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getpwuid.3

GETPWNAM

Section: Linux Programmer's Manual (3)
Updated: 2009-03-30
Index Return to Main Contents
 

NAME

getpwnam, getpwnam_r, getpwuid, getpwuid_r - get password file entry  

SYNOPSIS

#include <sys/types.h>
#include <pwd.h>

struct passwd *getpwnam(const char *name);

struct passwd *getpwuid(uid_t uid);

int getpwnam_r(const char *name, struct passwd *pwd,

char *buf, size_t buflen, struct passwd **result); int getpwuid_r(uid_t uid, struct passwd *pwd,
char *buf, size_t buflen, struct passwd **result);

Feature Test Macro Requirements for glibc (see feature_test_macros(7)):

getpwnam_r(), getpwuid_r(): _POSIX_C_SOURCE >= 1 || _XOPEN_SOURCE || _BSD_SOURCE || _SVID_SOURCE || _POSIX_SOURCE  

DESCRIPTION

The getpwnam() function returns a pointer to a structure containing the broken-out fields of the record in the password database (e.g., the local password file /etc/passwd, NIS, and LDAP) that matches the username name.

The getpwuid() function returns a pointer to a structure containing the broken-out fields of the record in the password database that matches the user ID uid.

The getpwnam_r() and getpwuid_r() functions obtain the same information, but store the retrieved passwd structure in the space pointed to by pwd. This passwd structure contains pointers to strings, and these strings are stored in the buffer buf of size buflen. A pointer to the result (in case of success) or NULL (in case no entry was found or an error occurred) is stored in *result.

The passwd structure is defined in <pwd.h> as follows:

struct passwd {
    char   *pw_name;       /* username */
    char   *pw_passwd;     /* user password */
    uid_t   pw_uid;        /* user ID */
    gid_t   pw_gid;        /* group ID */
    char   *pw_gecos;      /* real name */
    char   *pw_dir;        /* home directory */
    char   *pw_shell;      /* shell program */
};

The maximum needed size for buf can be found using sysconf(3) with the argument _SC_GETPW_R_SIZE_MAX.  

RETURN VALUE

The getpwnam() and getpwuid() functions return a pointer to a passwd structure, or NULL if the matching entry is not found or an error occurs. If an error occurs, errno is set appropriately. If one wants to check errno after the call, it should be set to zero before the call.

The return value may point to a static area, and may be overwritten by subsequent calls to getpwent(3), getpwnam(), or getpwuid(). (Do not pass the returned pointer to free(3).)

On success, getpwnam_r() and getpwuid_r() return zero, and set *result to pwd. If no matching password record was found, these functions return 0 and store NULL in *result. In case of error, an error number is returned, and NULL is stored in *result.  

ERRORS

0 or ENOENT or ESRCH or EBADF or EPERM or ...
The given name or uid was not found.
EINTR
A signal was caught.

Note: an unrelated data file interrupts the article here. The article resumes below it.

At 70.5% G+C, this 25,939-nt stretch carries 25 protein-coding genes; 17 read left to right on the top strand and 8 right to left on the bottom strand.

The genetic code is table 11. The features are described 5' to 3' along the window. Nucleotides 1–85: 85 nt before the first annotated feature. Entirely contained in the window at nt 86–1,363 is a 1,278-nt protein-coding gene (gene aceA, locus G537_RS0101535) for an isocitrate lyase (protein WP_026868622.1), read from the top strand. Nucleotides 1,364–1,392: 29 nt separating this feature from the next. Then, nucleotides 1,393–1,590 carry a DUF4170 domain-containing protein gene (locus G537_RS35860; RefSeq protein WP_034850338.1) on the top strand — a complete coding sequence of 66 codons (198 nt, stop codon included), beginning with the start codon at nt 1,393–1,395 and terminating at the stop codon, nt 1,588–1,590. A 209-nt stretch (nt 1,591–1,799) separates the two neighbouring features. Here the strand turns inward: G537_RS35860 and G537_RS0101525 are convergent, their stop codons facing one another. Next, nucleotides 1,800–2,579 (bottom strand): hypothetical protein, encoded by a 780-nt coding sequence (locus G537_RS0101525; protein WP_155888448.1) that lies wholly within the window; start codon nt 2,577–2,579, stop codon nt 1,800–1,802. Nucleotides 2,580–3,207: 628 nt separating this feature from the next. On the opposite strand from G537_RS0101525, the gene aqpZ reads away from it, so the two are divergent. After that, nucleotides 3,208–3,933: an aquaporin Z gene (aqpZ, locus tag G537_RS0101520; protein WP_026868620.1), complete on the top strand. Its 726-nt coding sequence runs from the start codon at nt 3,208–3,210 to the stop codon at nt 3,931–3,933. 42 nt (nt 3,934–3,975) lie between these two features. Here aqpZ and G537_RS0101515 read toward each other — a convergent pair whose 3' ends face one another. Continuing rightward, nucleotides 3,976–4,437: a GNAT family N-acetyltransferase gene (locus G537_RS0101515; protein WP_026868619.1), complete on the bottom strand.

EIO
I/O error.
EMFILE
The maximum number (OPEN_MAX) of files was open already in the calling process.
ENFILE
The maximum number of files was open already in the system.
ENOMEM
Insufficient memory to allocate passwd structure.
ERANGE
Insufficient buffer space supplied.
 

FILES

/etc/passwd
local password database file
 

CONFORMING TO

SVr4, 4.3BSD, POSIX.1-2001.  

NOTES

The formulation given above under "RETURN VALUE" is from POSIX.1-2001. It does not call "not found" an error, and hence does not specify what value errno might have in this situation. But that makes it impossible to recognize errors. One might argue that according to POSIX errno should be left unchanged if an entry is not found. Experiments on various Unix-like systems show that lots of different values occur in this situation: 0, ENOENT, EBADF, ESRCH, EWOULDBLOCK, EPERM and probably others.

The pw_dir field contains the name of the initial working directory of the user. Login programs use the value of this field to initialize the HOME environment variable for the login shell. An application that wants to determine its user's home directory should inspect the value of HOME (rather than the value getpwuid(getuid())->pw_dir) since this allows the user to modify their notion of "the home directory" during a login session. To determine the (initial) home directory of another user, it is necessary to use getpwnam(username)->pw_dir or similar.  

EXAMPLE

The program below demonstrates the use of getpwnam_r() to find the full username and user ID for the username supplied as a command-line argument.

#include <pwd.h>
#include <stdio.h>
#include <stdlib.h>
#include <unistd.h>
#include <errno.h>

int
main(int argc, char *argv[])
{
    struct passwd pwd;
    struct passwd *result;
    char *buf;
    size_t bufsize;
    int s;

    if (argc != 2) {
        fprintf(stderr, "Usage: %s username\n", argv[0]);
        exit(EXIT_FAILURE);
    }

    bufsize = sysconf(_SC_GETPW_R_SIZE_MAX);
    if (bufsize == -1)          /* Value was indeterminate */
        bufsize = 16384;        /* Should be more than enough */

    buf = malloc(bufsize);
    if (buf == NULL) {
        perror("malloc");
        exit(EXIT_FAILURE);
    }

    s = getpwnam_r(argv[1], &pwd, buf, bufsize, &result);
    if (result == NULL) {
        if (s == 0)
            printf("Not found\n");
        else {
            errno = s;
            perror("getpwnam_r");
        }
        exit(EXIT_FAILURE);
    }

    printf("Name: %s; UID: %ld, pwd.pw_gecos, (long) pwd.pw_uid);
    exit(EXIT_SUCCESS);
}
 

SEE ALSO

endpwent(3), fgetpwent(3), getgrnam(3), getpw(3), getpwent(3), getspnam(3), putpwent(3), setpwent(3), passwd(5)  

COLOPHON

This page is part of release 3.21 of the Linux man-pages project. A description of the project, and information about reporting bugs, can be found at http://www.kernel.org/doc/man-pages/.


 

Index

NAME
SYNOPSIS
DESCRIPTION
RETURN VALUE
ERRORS
FILES
CONFORMING TO
NOTES
EXAMPLE
SEE ALSO
COLOPHON

 

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